Netflix & Chill

Companies rarely die from moving too fast, and they frequently die from moving too slowly – Netflix CEO Reed Hastings

The Good Ol’ Days 

As a kid growing up, the highlight of my weekend was going to Blockbuster and having the honor of choosing a film for my family’s weekly movie night. Blockbuster’s core business and operating model delivered value through operating conveniently located stores, maintaining a large selection of movies to choose from and optimizing prices to meet conditions of local markets. In the company’s dominant day, 70% of Americans lived less than a 10-minute drive away from a Blockbuster store.[1] Unfortunately, Blockbuster never altered its business or operating model as competitive forces around the company changed until it was too late. So who benefited from Blockbuster’s lack of action?

Enter: Netflix. In 1997 Netflix created a DVD subscription service to offer customers an alternative value proposition: Rent DVDs by mail. No due date. No late fees. Netflix delivered on this promise by operating a network of processing and distribution centers. Subscribers paid a monthly fee, set up a profile and created a list of movies they desired to watch. DVDs were sourced and mailed via the United State Postal Service when they reached the top of the queue. By 2006, Netflix had more than six million subscribers.[2] Although the company had much to celebrate, a digital transformation was taking place. The percentage of United States’ households with broadband connection was rapidly approaching 50%.[3] As the rise of the Internet and connectable devices commenced, how would Netflix alter its business and operating model to create and deliver value?


Transformation Part 1

Netflix’s CEO Reed Hastings famously stated, “ Companies rarely die from moving too fast, and they frequently die from moving too slowly”. Taking his own advice, in 2007 Hastings tweaked Netflix’s business model to include video on demand (VOD). VOD allowed customers to stream media instantaneously on their computers, set-top boxes and mobile devise connected to the Internet. As a result, the company altered its operating model to not only source and distribute DVDs but also negotiate licensing contracts with movie studios and content providers. Subscribers had the best of both worlds, VOD streaming and DVD rentals. In 2011 the company announced it was decoupling its DVD and streaming service. Customers would have to decide to subscribe to either or both services. By 2012, it was evident that Hasting’s change to Netflix’s core business model was the right decision. 2012 4th quarter profits showed streaming profits on a path to overtake DVD rental profits.[4]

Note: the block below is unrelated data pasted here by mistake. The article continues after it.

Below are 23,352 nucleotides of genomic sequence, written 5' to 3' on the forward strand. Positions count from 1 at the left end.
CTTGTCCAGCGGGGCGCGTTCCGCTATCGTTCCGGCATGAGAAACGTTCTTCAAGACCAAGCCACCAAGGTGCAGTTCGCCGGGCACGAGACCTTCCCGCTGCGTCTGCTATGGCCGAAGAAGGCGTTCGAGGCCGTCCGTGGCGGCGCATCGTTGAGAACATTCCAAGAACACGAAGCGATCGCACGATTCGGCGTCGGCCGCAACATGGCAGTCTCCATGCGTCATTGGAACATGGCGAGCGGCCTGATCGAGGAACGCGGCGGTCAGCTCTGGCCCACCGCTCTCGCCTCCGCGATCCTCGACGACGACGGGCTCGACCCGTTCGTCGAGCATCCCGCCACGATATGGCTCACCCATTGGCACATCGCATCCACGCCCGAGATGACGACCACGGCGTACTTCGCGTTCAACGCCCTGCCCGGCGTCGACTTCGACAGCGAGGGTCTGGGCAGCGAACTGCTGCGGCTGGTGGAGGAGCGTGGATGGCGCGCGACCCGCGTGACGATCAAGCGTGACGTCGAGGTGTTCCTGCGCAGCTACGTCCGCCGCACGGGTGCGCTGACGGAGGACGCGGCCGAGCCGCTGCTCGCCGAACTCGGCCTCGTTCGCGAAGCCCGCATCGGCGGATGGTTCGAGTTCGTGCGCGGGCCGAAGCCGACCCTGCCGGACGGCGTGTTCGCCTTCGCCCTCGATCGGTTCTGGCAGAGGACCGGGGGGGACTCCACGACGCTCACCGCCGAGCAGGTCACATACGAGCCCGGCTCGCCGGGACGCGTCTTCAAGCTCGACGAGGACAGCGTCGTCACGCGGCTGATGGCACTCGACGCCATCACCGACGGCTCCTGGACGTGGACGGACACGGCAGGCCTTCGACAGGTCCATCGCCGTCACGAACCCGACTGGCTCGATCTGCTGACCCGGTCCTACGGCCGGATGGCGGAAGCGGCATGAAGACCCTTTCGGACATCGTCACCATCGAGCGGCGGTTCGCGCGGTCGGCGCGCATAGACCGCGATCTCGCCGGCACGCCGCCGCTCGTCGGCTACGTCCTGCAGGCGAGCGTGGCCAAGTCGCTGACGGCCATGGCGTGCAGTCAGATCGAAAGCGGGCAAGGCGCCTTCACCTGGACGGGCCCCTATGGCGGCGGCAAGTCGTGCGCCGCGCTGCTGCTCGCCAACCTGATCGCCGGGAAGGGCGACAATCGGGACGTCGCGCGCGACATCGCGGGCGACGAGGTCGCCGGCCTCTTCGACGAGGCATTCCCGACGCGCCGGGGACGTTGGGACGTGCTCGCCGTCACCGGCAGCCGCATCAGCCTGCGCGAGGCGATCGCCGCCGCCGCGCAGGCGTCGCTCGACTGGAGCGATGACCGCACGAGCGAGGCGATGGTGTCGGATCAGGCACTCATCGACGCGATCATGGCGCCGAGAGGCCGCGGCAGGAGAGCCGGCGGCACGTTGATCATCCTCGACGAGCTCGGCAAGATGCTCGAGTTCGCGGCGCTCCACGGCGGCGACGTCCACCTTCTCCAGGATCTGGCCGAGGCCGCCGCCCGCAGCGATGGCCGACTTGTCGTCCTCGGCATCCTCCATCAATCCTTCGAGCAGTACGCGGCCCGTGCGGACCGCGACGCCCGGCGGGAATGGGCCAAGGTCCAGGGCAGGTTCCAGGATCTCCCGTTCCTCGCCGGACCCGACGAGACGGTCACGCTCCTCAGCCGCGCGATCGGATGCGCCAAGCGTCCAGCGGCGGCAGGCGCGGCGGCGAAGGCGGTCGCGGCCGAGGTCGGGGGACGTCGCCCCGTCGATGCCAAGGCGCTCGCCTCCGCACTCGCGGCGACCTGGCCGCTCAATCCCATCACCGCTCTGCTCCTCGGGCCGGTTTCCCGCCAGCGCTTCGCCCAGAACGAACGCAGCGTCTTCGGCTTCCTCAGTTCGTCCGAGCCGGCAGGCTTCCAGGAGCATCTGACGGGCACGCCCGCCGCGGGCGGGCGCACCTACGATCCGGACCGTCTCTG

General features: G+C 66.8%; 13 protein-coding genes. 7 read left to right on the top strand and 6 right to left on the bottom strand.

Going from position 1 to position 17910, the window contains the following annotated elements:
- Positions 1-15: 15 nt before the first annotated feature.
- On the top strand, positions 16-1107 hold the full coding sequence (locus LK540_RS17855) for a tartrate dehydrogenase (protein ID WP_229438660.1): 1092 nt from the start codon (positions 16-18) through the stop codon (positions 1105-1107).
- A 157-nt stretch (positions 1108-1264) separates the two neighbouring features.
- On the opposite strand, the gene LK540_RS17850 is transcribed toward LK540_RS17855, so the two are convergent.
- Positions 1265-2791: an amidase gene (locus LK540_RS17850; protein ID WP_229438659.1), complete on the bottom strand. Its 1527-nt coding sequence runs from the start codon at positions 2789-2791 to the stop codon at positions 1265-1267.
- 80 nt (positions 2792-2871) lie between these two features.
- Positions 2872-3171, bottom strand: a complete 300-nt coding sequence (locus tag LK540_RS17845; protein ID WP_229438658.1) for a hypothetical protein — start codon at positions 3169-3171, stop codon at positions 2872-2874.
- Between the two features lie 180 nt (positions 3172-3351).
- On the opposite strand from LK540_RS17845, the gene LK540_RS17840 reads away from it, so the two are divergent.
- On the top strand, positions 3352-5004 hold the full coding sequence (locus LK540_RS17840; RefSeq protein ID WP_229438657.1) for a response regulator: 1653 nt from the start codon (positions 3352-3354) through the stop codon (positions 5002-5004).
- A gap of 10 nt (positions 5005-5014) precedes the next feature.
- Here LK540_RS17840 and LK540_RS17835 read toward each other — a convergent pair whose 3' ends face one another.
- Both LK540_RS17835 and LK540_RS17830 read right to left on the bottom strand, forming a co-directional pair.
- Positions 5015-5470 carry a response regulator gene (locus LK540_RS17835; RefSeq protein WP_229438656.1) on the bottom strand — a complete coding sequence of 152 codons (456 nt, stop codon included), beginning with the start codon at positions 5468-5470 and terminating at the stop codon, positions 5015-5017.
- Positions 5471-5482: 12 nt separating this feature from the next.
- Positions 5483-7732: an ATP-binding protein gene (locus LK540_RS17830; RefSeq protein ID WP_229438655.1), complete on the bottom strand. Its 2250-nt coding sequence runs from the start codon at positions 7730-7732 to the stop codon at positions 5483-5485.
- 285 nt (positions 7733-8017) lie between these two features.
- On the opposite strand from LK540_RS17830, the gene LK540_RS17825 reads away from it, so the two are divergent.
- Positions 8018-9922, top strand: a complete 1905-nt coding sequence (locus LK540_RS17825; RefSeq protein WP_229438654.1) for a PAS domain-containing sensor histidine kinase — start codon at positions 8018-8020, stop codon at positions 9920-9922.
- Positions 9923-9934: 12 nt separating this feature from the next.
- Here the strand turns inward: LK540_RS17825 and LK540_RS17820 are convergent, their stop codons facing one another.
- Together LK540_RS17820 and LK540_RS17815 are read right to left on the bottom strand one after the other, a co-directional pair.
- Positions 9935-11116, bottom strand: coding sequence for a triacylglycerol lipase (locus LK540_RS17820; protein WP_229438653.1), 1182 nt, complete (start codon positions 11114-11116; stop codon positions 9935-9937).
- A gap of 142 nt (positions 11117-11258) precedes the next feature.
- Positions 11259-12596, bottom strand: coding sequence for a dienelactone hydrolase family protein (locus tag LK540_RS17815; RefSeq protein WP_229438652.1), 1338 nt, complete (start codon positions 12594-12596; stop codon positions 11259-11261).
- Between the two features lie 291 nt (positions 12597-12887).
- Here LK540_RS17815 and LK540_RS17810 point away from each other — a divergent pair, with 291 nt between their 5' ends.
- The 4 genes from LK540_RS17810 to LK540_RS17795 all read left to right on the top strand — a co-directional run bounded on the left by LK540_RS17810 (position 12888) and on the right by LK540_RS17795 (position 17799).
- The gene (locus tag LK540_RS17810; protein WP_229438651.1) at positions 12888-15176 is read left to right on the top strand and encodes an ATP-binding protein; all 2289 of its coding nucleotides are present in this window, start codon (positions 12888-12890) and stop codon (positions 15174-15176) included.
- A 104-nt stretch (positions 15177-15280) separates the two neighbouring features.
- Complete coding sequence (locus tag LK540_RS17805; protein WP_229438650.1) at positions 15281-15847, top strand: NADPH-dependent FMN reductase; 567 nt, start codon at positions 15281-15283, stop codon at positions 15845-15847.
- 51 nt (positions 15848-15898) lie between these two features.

Transformation Part 2

Clinging to his mantra that companies rarely die from moving to fast, Hastings is again addressing challenges that threat Netflix’s business and operating model due to digital transformation. For years, Netflix has provided content produced by mainstream and independent television makers. The price of acquiring content continues to rise as competitors enter the market, linear TV ratings fall and consumers move away from cable. Netflix is spending more than double on content acquisition than its two major rivals hulu and spend. In 2015 content acquisition spending for each of these companies were, hulu – $1.5 billion, – $1.7 billion and Netflix – $3.3 billion.[5] In effort to combat high content cost, Netflix has begun to integrate its supply chain vertically by producing in-house content. It’s first original series– a personal favorite– House of Cards was a major success and has resulted in the production of many more original titles. Netflix’s CFO David Wells recently commented that the company’s goal is to reach a 50% mix between its own content and licensed content from outside studios. Currently Netflix is about one-third to halfway of reaching its 50-50 target. [6]


What’s Next

Up until this point, Netflix has done a tremendous job taking advantage of opportunities and addressing challenges digital disruption has presented; but what more should the company consider implementing to remain ahead?

  • Bet on virtual reality – With increased interest towards increasing the virtual reality experience, Netflix should take a more aggressive position expanding its virtual reality app.
  • Infuse Netflix technology into broader culture – We have all heard of the phrase “Netflix and Chill”, but have you heard of the actual Netflix and Chill button? Netflix recently unveiled a prototype Netflix and Chill button that allows users to dim lighting, silence their smart phones and order food. Netflix should continue to introduce gadgets such as these that can not only add to the bottom line but also engrain the Netflix experience into pop culture. This strategy should be approached with caution, as it would move Netflix away from its core competency.